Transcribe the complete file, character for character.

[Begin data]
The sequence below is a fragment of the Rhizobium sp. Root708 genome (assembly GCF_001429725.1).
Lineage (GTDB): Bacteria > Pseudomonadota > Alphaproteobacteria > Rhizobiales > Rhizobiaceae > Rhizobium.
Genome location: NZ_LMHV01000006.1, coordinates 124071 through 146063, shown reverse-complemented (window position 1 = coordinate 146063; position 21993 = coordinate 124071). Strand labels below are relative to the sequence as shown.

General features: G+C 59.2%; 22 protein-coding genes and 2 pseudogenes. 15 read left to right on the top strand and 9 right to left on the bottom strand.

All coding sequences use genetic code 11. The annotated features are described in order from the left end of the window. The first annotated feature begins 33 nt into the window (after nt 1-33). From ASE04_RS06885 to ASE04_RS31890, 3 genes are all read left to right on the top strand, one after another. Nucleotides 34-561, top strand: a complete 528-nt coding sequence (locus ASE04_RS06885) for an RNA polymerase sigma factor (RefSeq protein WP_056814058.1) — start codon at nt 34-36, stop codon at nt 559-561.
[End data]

The sequence below is a fragment of the Rhizobium sp. Root708 genome (assembly GCF_001429725.1).
Lineage (GTDB): Bacteria > Pseudomonadota > Alphaproteobacteria > Rhizobiales > Rhizobiaceae > Rhizobium.
Genome location: NZ_LMHV01000006.1, coordinates 124071 through 146063, shown reverse-complemented (window position 1 = coordinate 146063; position 21993 = coordinate 124071). Strand labels below are relative to the sequence as shown.

General features: G+C 59.2%; 22 protein-coding genes and 2 pseudogenes. 15 read left to right on the top strand and 9 right to left on the bottom strand.

All coding sequences use genetic code 11. The annotated features are described in order from the left end of the window. The first annotated feature begins 33 nt into the window (after nt 1-33). From ASE04_RS06885 to ASE04_RS31890, 3 genes are all read left to right on the top strand, one after another. Nucleotides 34-561, top strand: a complete 528-nt coding sequence (locus ASE04_RS06885) for an RNA polymerase sigma factor (RefSeq protein WP_056814058.1) — start codon at nt 34-36, stop codon at nt 559-561.